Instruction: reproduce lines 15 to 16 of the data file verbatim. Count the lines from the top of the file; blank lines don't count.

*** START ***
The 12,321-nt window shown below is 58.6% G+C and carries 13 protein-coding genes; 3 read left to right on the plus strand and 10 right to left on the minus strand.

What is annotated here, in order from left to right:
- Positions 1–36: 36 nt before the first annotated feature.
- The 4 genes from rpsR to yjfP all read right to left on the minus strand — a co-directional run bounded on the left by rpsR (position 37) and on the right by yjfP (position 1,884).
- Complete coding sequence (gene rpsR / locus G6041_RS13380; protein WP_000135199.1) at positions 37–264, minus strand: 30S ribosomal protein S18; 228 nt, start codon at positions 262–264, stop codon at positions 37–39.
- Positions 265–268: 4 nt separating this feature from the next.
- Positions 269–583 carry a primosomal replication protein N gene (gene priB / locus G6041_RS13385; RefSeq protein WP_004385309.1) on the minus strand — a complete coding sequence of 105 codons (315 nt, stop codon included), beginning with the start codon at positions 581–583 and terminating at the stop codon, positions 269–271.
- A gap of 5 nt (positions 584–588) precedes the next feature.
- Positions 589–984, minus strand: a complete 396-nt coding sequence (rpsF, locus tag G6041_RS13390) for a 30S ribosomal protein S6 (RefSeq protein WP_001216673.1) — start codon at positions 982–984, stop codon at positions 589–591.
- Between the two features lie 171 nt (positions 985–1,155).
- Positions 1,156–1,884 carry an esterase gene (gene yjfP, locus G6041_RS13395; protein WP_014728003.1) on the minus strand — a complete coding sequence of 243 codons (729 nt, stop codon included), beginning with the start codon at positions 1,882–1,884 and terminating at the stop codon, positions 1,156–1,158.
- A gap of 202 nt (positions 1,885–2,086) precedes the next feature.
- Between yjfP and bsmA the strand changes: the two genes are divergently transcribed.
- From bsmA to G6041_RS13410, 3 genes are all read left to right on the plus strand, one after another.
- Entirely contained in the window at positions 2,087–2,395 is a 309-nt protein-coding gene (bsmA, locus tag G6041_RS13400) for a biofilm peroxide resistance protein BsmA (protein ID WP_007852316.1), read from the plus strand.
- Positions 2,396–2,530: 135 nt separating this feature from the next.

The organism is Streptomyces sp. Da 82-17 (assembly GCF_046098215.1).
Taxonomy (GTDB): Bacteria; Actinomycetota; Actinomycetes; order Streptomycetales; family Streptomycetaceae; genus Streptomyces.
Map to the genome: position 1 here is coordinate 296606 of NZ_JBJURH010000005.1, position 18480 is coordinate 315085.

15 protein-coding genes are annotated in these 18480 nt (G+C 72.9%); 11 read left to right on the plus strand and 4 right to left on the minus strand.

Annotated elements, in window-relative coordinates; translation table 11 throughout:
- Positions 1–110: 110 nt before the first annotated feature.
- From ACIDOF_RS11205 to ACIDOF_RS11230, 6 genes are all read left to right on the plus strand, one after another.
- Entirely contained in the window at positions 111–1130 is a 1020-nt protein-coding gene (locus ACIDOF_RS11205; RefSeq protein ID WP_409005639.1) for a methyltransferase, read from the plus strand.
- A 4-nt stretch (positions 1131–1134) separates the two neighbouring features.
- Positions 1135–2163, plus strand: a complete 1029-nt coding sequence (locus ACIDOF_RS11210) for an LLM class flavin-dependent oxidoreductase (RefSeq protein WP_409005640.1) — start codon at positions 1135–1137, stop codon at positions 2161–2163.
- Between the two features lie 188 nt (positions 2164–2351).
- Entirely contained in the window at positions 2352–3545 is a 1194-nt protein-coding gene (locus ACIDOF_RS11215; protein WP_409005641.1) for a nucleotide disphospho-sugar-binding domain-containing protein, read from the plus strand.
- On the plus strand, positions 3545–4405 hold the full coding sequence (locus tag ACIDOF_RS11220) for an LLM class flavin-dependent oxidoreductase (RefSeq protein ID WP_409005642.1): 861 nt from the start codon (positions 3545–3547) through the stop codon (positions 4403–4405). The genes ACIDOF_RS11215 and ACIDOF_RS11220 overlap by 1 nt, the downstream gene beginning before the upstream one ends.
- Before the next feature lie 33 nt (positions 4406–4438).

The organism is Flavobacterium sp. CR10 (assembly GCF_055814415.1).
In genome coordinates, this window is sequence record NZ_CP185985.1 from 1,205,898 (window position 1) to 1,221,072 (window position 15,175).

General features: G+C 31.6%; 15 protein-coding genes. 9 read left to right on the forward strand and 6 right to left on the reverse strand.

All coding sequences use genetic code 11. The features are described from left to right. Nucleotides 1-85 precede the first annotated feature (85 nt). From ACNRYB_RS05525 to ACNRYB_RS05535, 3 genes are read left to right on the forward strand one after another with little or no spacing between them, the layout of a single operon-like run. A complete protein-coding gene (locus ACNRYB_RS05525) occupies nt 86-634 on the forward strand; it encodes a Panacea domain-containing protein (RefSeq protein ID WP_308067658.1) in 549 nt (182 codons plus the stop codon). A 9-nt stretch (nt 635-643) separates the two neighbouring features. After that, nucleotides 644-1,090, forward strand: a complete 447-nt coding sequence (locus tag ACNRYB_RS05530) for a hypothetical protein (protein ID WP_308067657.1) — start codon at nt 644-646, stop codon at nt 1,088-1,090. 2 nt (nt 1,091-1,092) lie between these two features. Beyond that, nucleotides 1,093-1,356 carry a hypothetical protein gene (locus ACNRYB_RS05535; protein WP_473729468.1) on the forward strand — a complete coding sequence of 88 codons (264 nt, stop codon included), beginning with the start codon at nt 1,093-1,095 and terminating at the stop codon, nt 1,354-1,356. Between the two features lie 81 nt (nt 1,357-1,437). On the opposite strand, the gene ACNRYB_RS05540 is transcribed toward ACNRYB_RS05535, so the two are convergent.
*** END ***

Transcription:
- Entirely contained in the window at positions 2,087–2,395 is a 309-nt protein-coding gene (bsmA, locus tag G6041_RS13400) for a biofilm peroxide resistance protein BsmA (protein ID WP_007852316.1), read from the plus strand.
- Positions 2,396–2,530: 135 nt separating this feature from the next.